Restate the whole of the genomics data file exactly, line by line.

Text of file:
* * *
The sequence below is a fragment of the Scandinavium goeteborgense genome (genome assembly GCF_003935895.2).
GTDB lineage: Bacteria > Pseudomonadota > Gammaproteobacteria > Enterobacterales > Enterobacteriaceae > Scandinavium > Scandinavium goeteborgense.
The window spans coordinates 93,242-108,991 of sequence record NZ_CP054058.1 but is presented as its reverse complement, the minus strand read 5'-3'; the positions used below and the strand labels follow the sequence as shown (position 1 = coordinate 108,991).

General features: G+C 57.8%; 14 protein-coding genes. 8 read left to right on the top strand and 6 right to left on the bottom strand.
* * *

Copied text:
The sequence below is a fragment of the Scandinavium goeteborgense genome (genome assembly GCF_003935895.2).
GTDB lineage: Bacteria > Pseudomonadota > Gammaproteobacteria > Enterobacterales > Enterobacteriaceae > Scandinavium > Scandinavium goeteborgense.
The window spans coordinates 93,242-108,991 of sequence record NZ_CP054058.1 but is presented as its reverse complement, the minus strand read 5'-3'; the positions used below and the strand labels follow the sequence as shown (position 1 = coordinate 108,991).

General features: G+C 57.8%; 14 protein-coding genes. 8 read left to right on the top strand and 6 right to left on the bottom strand.